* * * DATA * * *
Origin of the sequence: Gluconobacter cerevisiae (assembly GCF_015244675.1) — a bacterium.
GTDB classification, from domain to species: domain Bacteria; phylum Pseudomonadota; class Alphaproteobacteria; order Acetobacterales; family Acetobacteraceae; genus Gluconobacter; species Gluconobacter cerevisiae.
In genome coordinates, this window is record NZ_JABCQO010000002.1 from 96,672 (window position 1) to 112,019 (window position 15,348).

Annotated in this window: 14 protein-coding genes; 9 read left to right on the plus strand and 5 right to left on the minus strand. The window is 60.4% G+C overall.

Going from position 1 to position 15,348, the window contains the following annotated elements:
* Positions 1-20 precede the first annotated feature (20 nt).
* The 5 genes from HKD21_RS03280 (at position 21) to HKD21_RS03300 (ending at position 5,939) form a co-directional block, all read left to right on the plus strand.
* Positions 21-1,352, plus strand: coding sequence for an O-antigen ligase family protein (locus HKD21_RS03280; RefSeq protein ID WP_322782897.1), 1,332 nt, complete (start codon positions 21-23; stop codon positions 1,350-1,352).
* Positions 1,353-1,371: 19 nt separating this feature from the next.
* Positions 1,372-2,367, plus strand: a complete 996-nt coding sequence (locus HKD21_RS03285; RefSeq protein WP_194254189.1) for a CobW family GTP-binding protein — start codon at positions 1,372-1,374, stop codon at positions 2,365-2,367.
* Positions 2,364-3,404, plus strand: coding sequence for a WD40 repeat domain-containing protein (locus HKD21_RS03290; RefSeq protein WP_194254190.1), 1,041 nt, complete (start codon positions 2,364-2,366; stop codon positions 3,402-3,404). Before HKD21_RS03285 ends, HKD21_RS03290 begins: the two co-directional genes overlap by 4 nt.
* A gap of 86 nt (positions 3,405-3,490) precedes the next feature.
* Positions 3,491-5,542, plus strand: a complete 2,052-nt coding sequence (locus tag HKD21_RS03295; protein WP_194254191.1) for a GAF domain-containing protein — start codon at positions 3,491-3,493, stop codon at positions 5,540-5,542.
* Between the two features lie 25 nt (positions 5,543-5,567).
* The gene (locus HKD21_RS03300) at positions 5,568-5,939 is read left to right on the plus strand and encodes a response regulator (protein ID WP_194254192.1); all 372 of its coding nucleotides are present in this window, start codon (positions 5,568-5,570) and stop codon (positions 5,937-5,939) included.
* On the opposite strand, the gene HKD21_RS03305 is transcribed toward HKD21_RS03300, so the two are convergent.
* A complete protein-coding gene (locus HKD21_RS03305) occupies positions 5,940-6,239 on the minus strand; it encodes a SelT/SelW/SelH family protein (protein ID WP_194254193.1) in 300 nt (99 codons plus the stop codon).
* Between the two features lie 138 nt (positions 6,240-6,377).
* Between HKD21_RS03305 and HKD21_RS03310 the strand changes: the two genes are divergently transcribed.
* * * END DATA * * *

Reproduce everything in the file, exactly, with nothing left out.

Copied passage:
Origin of the sequence: Gluconobacter cerevisiae (assembly GCF_015244675.1) — a bacterium.
GTDB classification, from domain to species: domain Bacteria; phylum Pseudomonadota; class Alphaproteobacteria; order Acetobacterales; family Acetobacteraceae; genus Gluconobacter; species Gluconobacter cerevisiae.
In genome coordinates, this window is record NZ_JABCQO010000002.1 from 96,672 (window position 1) to 112,019 (window position 15,348).

Annotated in this window: 14 protein-coding genes; 9 read left to right on the plus strand and 5 right to left on the minus strand. The window is 60.4% G+C overall.

Going from position 1 to position 15,348, the window contains the following annotated elements:
* Positions 1-20 precede the first annotated feature (20 nt).
* The 5 genes from HKD21_RS03280 (at position 21) to HKD21_RS03300 (ending at position 5,939) form a co-directional block, all read left to right on the plus strand.
* Positions 21-1,352, plus strand: coding sequence for an O-antigen ligase family protein (locus HKD21_RS03280; RefSeq protein ID WP_322782897.1), 1,332 nt, complete (start codon positions 21-23; stop codon positions 1,350-1,352).
* Positions 1,353-1,371: 19 nt separating this feature from the next.
* Positions 1,372-2,367, plus strand: a complete 996-nt coding sequence (locus HKD21_RS03285; RefSeq protein WP_194254189.1) for a CobW family GTP-binding protein — start codon at positions 1,372-1,374, stop codon at positions 2,365-2,367.
* Positions 2,364-3,404, plus strand: coding sequence for a WD40 repeat domain-containing protein (locus HKD21_RS03290; RefSeq protein WP_194254190.1), 1,041 nt, complete (start codon positions 2,364-2,366; stop codon positions 3,402-3,404). Before HKD21_RS03285 ends, HKD21_RS03290 begins: the two co-directional genes overlap by 4 nt.
* A gap of 86 nt (positions 3,405-3,490) precedes the next feature.
* Positions 3,491-5,542, plus strand: a complete 2,052-nt coding sequence (locus tag HKD21_RS03295; protein WP_194254191.1) for a GAF domain-containing protein — start codon at positions 3,491-3,493, stop codon at positions 5,540-5,542.
* Between the two features lie 25 nt (positions 5,543-5,567).
* The gene (locus HKD21_RS03300) at positions 5,568-5,939 is read left to right on the plus strand and encodes a response regulator (protein ID WP_194254192.1); all 372 of its coding nucleotides are present in this window, start codon (positions 5,568-5,570) and stop codon (positions 5,937-5,939) included.
* On the opposite strand, the gene HKD21_RS03305 is transcribed toward HKD21_RS03300, so the two are convergent.
* A complete protein-coding gene (locus HKD21_RS03305) occupies positions 5,940-6,239 on the minus strand; it encodes a SelT/SelW/SelH family protein (protein ID WP_194254193.1) in 300 nt (99 codons plus the stop codon).
* Between the two features lie 138 nt (positions 6,240-6,377).
* Between HKD21_RS03305 and HKD21_RS03310 the strand changes: the two genes are divergently transcribed.